In this video, you'll learn how to create a problem statement for a project.
- [Voiceover] We've defined a project as a temporary endeavor with a unique goal. That goal is to accomplish something, like solve a problem or take advantage of an opportunity. The project goal drives every decision in the project, so you want to make sure you describe the underlying problem or opportunity correctly. You do this by putting together a problem statement. A problem statement clearly defines the problem you're trying to solve or the opportunity you want to take advantage of.
It doesn't have to be a long winded affair. If you can fit it into one sentence, all the better. Let's look at the Conference Center project. Several hotels targeting business travelers have been built in the area. As a result, room occupancy has decreased significantly and conference bookings are down as well. However, the overall demand for conference facilities has increased in San Francisco. The problem statement is "we've lost market share in a growing market "for conference facilities." Defining a problem can be a challenge because people often jump straight to solutions.
Solutions describe the end result, not the initial motivation. For example, end results might be "we need a new building." "We need a new website." "We need a new entrance." These aren't problem statements, they're solutions. One way to backtrack from a solution to the original problem is to ask why. Why do we need a new building? Why do we need a new website? Why do we need a new entrance? Don't be afraid to ask why more than once.
Then probe for more detail as the story unfolds. You can use the answers to get to the bottom of the problem and start uncovering more specific objectives for the project. The problem statement would be "we're losing market share "in a growing market for conference facilities, "specifically facilities catering "to high-tech clients." Go ahead and try writing a problem statement for the project you're working on.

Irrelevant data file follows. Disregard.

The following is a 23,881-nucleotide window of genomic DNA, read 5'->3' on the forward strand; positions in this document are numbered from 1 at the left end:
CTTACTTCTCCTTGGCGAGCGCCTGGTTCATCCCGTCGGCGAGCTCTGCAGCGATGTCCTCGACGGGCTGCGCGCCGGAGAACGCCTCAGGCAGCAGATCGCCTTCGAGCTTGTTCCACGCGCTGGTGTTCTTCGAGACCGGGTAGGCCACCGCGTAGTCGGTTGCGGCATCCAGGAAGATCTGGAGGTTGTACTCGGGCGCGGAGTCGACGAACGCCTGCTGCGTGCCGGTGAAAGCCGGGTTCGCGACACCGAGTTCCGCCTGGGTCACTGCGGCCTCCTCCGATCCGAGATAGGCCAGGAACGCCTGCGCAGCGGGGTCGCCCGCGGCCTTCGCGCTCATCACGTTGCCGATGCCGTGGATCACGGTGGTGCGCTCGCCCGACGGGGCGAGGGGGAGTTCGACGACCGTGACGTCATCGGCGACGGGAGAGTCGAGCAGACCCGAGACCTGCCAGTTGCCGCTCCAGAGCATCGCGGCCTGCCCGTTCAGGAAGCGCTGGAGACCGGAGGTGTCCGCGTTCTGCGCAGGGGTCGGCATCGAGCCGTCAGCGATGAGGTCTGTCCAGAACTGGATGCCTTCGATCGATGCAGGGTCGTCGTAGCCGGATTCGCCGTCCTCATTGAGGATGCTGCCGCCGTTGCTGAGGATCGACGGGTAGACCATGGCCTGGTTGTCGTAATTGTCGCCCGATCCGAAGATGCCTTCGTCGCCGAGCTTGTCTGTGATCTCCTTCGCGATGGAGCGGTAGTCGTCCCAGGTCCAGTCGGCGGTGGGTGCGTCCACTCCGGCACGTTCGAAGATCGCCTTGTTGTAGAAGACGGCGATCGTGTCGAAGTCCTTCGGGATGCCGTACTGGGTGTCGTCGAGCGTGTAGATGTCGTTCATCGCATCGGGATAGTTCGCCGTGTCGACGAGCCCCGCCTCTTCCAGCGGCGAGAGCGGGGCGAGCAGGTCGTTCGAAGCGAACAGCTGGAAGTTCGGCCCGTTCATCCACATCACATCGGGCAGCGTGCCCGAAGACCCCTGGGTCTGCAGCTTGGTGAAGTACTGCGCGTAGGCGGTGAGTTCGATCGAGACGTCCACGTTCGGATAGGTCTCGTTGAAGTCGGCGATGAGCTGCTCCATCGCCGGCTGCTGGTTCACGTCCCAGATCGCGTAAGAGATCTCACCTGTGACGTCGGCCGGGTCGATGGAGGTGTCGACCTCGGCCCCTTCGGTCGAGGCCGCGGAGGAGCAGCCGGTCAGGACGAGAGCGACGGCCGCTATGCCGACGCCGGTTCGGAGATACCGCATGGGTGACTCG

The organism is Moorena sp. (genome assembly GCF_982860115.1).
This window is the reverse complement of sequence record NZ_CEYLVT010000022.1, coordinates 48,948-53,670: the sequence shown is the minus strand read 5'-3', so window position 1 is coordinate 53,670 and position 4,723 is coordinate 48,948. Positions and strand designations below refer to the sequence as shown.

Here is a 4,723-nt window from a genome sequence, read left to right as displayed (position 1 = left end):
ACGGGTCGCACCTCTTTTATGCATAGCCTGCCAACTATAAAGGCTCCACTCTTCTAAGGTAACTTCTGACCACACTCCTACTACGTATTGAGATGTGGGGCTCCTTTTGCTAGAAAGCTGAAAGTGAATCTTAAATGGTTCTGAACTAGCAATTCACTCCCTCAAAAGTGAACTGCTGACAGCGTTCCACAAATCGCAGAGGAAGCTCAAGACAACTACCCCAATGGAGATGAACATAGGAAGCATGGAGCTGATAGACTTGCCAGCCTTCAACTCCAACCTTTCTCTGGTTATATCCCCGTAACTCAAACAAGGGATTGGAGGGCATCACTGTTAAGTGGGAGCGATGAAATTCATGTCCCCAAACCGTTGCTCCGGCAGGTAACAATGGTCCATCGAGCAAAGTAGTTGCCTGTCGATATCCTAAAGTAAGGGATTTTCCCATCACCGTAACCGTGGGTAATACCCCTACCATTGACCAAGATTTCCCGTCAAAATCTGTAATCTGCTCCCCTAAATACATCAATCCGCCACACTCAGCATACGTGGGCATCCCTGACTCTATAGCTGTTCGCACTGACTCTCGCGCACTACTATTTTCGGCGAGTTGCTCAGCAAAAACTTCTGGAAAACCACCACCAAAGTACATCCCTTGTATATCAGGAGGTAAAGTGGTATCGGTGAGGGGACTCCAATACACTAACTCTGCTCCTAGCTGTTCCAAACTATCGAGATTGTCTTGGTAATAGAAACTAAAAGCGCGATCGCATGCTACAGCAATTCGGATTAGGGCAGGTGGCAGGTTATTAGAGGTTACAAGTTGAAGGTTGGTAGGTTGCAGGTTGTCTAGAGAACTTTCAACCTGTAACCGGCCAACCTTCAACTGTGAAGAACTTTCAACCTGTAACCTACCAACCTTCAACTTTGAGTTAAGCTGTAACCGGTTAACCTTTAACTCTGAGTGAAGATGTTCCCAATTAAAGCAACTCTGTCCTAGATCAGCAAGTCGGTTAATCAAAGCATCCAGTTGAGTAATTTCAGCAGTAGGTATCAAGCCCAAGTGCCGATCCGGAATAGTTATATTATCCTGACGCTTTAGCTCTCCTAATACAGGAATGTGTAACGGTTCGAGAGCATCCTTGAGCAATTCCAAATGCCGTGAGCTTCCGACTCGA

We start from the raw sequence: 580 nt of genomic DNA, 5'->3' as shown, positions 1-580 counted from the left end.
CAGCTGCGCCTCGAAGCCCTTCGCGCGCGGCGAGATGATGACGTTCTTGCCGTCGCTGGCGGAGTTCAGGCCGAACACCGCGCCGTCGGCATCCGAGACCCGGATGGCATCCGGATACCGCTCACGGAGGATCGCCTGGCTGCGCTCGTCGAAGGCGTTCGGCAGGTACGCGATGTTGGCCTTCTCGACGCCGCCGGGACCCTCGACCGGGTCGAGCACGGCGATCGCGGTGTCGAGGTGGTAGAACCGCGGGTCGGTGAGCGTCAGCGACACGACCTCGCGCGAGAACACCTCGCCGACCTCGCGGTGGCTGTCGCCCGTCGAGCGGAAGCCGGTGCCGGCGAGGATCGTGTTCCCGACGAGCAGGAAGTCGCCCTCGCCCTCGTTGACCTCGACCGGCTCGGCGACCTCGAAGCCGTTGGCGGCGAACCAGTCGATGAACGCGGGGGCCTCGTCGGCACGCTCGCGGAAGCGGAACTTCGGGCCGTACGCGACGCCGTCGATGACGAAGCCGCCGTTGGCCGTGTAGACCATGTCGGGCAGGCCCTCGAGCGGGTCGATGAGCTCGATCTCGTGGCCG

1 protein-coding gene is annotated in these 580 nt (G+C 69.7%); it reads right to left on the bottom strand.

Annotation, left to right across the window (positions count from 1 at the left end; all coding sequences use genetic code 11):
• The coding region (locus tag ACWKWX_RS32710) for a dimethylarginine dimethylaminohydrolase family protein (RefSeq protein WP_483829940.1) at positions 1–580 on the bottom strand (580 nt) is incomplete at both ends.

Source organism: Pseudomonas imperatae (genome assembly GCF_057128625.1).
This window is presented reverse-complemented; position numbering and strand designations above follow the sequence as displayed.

Remember to keep it simple. Make sure you aren't writing a solution statement. Don't be afraid to ask why, as well as other questions, until you have a clear and simple problem statement that defines the underlying reason for your project.
Bonnie Biafore has always been fascinated by how things work and how to make things work better. In this course, she explains the fundamentals of project management, from defining the problem, establishing project goals and objectives, and building a project plan to managing team resources, meeting deadlines, and closing the project. Along the way, she provides tips for reporting on project performance, keeping a project on track, and gaining customer acceptance.
- Defining the components of a project
- What it takes to be a project manager
- Using project management software like Microsoft Project
- Managing project scope, budget, and schedule
- Managing project resources, including people
- Managing project risk
- Initiating a project
- Identifying and managing stakeholders
- Identifying requirements and deliverables
- Developing a project plan
- Building a project schedule
- Assigning resources to tasks
- Understanding the critical path
- Running the project
- Managing teams
- Monitoring performance
- Closing a project
Skill Level Beginner
1. Getting to Know Project Management
2. Exploring Project Management Knowledge Areas
3. First Things First
How to develop requirements4m 19s
4. Developing a Project Plan
5. Building a Project Schedule
6. While You Run the Project
7. Working with Teams
8. Monitoring and Controlling Progress and Performance
9. Closing a Project
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